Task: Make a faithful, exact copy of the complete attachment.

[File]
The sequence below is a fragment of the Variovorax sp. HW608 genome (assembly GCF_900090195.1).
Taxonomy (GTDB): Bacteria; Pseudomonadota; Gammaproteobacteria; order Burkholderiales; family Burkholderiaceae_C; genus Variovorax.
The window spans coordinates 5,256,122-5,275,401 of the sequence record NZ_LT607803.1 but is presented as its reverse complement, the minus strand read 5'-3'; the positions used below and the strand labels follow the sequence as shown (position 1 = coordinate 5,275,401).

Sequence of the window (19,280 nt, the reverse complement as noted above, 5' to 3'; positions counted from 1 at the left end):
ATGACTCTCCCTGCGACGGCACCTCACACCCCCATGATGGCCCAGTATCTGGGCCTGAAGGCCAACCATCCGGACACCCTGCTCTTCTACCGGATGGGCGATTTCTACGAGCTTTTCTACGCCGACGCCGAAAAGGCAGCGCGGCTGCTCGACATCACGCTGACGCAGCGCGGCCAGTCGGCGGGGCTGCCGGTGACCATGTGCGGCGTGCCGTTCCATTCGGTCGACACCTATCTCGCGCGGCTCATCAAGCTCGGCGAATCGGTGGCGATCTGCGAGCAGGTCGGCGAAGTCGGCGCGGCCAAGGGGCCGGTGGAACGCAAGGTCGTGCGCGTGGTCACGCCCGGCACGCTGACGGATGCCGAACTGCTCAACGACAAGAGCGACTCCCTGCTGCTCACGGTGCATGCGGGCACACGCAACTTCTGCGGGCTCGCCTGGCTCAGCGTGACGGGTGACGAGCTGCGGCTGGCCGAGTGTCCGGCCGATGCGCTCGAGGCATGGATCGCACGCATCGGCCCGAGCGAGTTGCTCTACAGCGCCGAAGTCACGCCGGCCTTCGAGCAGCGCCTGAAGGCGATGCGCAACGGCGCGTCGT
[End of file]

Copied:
The sequence below is a fragment of the Variovorax sp. HW608 genome (assembly GCF_900090195.1).
Taxonomy (GTDB): Bacteria; Pseudomonadota; Gammaproteobacteria; order Burkholderiales; family Burkholderiaceae_C; genus Variovorax.
The window spans coordinates 5,256,122-5,275,401 of the sequence record NZ_LT607803.1 but is presented as its reverse complement, the minus strand read 5'-3'; the positions used below and the strand labels follow the sequence as shown (position 1 = coordinate 5,275,401).

Sequence of the window (19,280 nt, the reverse complement as noted above, 5' to 3'; positions counted from 1 at the left end):
ATGACTCTCCCTGCGACGGCACCTCACACCCCCATGATGGCCCAGTATCTGGGCCTGAAGGCCAACCATCCGGACACCCTGCTCTTCTACCGGATGGGCGATTTCTACGAGCTTTTCTACGCCGACGCCGAAAAGGCAGCGCGGCTGCTCGACATCACGCTGACGCAGCGCGGCCAGTCGGCGGGGCTGCCGGTGACCATGTGCGGCGTGCCGTTCCATTCGGTCGACACCTATCTCGCGCGGCTCATCAAGCTCGGCGAATCGGTGGCGATCTGCGAGCAGGTCGGCGAAGTCGGCGCGGCCAAGGGGCCGGTGGAACGCAAGGTCGTGCGCGTGGTCACGCCCGGCACGCTGACGGATGCCGAACTGCTCAACGACAAGAGCGACTCCCTGCTGCTCACGGTGCATGCGGGCACACGCAACTTCTGCGGGCTCGCCTGGCTCAGCGTGACGGGTGACGAGCTGCGGCTGGCCGAGTGTCCGGCCGATGCGCTCGAGGCATGGATCGCACGCATCGGCCCGAGCGAGTTGCTCTACAGCGCCGAAGTCACGCCGGCCTTCGAGCAGCGCCTGAAGGCGATGCGCAACGGCGCGTCGT